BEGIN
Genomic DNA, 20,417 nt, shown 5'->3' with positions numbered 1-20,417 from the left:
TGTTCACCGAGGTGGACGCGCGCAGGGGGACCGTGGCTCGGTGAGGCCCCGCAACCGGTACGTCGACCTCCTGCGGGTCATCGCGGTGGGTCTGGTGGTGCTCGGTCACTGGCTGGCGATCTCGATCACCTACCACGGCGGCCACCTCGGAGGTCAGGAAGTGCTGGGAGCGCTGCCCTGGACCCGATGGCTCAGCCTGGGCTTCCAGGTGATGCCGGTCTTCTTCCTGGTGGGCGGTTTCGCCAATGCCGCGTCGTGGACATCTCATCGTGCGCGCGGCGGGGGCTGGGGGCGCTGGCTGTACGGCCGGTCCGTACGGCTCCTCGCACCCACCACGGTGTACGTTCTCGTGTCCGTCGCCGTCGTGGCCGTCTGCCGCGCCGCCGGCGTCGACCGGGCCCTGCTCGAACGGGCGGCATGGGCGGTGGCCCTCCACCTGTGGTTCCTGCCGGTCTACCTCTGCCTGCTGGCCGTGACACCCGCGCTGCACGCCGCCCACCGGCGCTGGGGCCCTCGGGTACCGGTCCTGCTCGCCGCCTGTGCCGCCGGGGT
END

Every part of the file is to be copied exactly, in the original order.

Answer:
Genomic DNA, 20,417 nt, shown 5'->3' with positions numbered 1-20,417 from the left:
TGTTCACCGAGGTGGACGCGCGCAGGGGGACCGTGGCTCGGTGAGGCCCCGCAACCGGTACGTCGACCTCCTGCGGGTCATCGCGGTGGGTCTGGTGGTGCTCGGTCACTGGCTGGCGATCTCGATCACCTACCACGGCGGCCACCTCGGAGGTCAGGAAGTGCTGGGAGCGCTGCCCTGGACCCGATGGCTCAGCCTGGGCTTCCAGGTGATGCCGGTCTTCTTCCTGGTGGGCGGTTTCGCCAATGCCGCGTCGTGGACATCTCATCGTGCGCGCGGCGGGGGCTGGGGGCGCTGGCTGTACGGCCGGTCCGTACGGCTCCTCGCACCCACCACGGTGTACGTTCTCGTGTCCGTCGCCGTCGTGGCCGTCTGCCGCGCCGCCGGCGTCGACCGGGCCCTGCTCGAACGGGCGGCATGGGCGGTGGCCCTCCACCTGTGGTTCCTGCCGGTCTACCTCTGCCTGCTGGCCGTGACACCCGCGCTGCACGCCGCCCACCGGCGCTGGGGCCCTCGGGTACCGGTCCTGCTCGCCGCCTGTGCCGCCGGGGT